Added Thomas Homan, acting director of U.S. Immigration and Customs Enforcement: “By passing this bill, California politicians have chosen to prioritize politics over public safety.

“Disturbingly, the legislation serves to codify a dangerous policy that deliberately obstructs our country’s immigration laws and shelters serious criminal alien offenders,” Homan’s statement continued.

Prior to Brown’s approval, California’s Legislature passed the measure in September.

Gov. Jerry Brown hands out more Pardons to criminal illegals as act of “Mercy”

Gov. Jerry Brown handed out pardons Saturday to two illegal aliens who were on the verge of being deported for committing crimes while in the U.S.

Brown characterized the pardons as acts of mercy, according to an article on Saturday in the Sacramento Bee.

With the pardons, the reason for deportation may be eliminated, lawyer Kevin Lo of Asian Americans Advancing Justice-Asian Law Caucus, which represented some of the men in a recent class-action lawsuit, said in the Bee. The pardoned aliens will still need to ask immigration courts to reopen their cases, he said.

In all, Brown pardoned 132 people for mostly nonviolent and drug-related crimes, and commuted the sentences of 19 others, the San Francisco Chronicle reported.

Since returning to office in 2011, he has handed down a modern-era record 1,059 pardons, along with 37 commutations, far more than the 404 pardons and one commutation he made over his first two terms as governor, from 1975 to 1983.

Brown’s pardons involved two Northern California Cambodian men picked up in October in immigration sweeps, Mony Neth of Modesto and Rottanak Kong of Davis.

Kong was convicted on felony joyriding in 2003 in Stanislaus County at age 25 and sentenced to a year in jail. Neth was convicted on a felony weapons charge with a gang enhancement and a misdemeanor charge of receiving stolen property with a value of $400 or less in 1995 in Stanislaus County, The Bee said.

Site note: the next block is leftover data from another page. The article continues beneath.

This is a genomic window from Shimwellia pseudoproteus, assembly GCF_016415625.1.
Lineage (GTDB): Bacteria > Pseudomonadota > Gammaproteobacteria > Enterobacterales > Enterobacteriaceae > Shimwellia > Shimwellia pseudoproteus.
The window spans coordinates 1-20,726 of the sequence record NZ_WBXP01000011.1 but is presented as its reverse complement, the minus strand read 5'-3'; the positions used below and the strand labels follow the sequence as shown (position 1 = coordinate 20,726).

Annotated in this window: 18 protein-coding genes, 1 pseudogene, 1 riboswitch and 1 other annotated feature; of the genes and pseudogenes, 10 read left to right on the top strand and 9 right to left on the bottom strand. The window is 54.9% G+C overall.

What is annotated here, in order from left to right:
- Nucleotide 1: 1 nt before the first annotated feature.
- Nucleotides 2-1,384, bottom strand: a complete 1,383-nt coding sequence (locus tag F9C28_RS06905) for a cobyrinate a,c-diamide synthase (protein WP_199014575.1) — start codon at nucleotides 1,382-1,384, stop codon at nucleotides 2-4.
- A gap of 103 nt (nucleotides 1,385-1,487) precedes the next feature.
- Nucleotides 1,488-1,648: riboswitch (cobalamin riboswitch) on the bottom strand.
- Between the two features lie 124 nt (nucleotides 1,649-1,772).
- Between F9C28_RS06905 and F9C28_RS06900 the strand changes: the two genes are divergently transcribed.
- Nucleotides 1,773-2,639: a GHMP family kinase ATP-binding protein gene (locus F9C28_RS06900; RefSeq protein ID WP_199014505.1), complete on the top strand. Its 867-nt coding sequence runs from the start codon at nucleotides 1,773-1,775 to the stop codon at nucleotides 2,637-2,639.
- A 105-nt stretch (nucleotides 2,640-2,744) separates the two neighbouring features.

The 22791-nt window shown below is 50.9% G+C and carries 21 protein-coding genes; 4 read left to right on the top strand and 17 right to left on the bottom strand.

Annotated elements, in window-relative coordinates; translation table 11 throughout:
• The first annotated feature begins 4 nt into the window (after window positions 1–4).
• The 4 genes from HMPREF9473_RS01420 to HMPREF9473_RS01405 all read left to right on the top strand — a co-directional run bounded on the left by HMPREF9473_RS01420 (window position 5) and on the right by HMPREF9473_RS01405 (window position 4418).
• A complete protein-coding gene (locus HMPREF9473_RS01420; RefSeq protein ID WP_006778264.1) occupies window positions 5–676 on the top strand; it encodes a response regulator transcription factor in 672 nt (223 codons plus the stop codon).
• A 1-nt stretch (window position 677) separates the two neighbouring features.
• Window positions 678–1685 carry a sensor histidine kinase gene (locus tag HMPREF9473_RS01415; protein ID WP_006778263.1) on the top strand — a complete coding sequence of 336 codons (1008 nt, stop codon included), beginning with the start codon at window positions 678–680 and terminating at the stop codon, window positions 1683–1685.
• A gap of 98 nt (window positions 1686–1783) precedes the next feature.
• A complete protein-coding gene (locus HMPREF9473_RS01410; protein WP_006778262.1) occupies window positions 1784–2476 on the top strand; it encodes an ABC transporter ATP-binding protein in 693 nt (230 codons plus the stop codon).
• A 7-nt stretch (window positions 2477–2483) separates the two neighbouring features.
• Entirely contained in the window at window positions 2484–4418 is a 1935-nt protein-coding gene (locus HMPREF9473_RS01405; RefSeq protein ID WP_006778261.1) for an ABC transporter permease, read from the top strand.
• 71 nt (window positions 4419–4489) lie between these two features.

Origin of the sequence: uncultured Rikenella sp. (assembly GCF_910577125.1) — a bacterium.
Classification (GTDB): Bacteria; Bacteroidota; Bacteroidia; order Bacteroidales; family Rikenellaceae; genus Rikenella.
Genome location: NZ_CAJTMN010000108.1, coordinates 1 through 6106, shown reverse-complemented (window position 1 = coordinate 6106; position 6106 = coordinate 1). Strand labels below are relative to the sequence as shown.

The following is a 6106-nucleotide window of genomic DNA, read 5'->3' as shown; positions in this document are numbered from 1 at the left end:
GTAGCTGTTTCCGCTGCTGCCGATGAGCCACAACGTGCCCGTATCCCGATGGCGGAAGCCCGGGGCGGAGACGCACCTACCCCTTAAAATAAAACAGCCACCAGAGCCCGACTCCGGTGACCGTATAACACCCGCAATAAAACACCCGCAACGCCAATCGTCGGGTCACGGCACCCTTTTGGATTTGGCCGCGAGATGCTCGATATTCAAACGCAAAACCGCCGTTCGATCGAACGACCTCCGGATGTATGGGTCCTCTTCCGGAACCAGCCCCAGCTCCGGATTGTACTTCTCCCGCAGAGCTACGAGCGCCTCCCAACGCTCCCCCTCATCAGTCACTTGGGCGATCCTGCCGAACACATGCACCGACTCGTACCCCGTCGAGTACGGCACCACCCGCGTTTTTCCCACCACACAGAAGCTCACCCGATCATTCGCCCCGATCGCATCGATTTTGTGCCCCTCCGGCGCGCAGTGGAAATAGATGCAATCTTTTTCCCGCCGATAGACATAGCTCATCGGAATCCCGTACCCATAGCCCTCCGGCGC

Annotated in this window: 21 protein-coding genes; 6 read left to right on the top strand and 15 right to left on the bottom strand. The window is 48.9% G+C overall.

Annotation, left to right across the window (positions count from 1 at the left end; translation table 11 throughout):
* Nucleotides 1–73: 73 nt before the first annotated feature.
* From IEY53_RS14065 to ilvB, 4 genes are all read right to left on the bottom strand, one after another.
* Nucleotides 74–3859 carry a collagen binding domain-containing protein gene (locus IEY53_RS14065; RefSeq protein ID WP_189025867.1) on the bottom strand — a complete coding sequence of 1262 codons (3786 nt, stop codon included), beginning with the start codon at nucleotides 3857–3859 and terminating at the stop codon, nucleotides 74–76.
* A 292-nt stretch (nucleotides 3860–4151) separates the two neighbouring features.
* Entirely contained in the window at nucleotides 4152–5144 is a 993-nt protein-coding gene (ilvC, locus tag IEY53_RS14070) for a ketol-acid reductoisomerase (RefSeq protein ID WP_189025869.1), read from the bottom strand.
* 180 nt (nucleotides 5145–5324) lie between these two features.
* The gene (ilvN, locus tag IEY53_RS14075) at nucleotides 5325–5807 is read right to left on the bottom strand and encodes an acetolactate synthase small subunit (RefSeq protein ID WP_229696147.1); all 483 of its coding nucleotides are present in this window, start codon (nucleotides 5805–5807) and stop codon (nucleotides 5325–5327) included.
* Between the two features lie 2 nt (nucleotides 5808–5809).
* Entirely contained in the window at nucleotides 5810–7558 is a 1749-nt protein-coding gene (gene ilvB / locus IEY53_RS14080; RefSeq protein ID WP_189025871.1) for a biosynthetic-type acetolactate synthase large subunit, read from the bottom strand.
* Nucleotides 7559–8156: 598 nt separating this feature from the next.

But California gave Neth another gift in 2014 with Proposition 47, the voter-approved ballot initiative that allowed some felony crimes to be reclassified as misdemeanors. Early this month, a court changed Neth’s firearm count to a lesser charge under those guidelines – another step toward restoring his legal status.

Brown last defied the White House in October by signing into law so-called “sanctuary state” legislation, placing limitations on state and local law enforcement’s ability to help federal officials enforce immigration violations.

ICE director says Border Crossings at 45 Year Low because Trump allows them to do their job

The Director of ICE said people coming into the United Stated illegally are at a 45-year low because President Donald Trump has taken border security seriously.

According to numbers from ICE, federal immigration authorities deported fewer illegal immigrants in 2017 than in 2016, even as they arrested far more people suspected of being in the United States illegally.

ICE removed approximately 226,000 people from the country in the 2017 fiscal year, which ended on September 30, down six percent from 2016.

During the same time period, the agency arrested more than 110,000 people, a 42 percent increase over the prior year.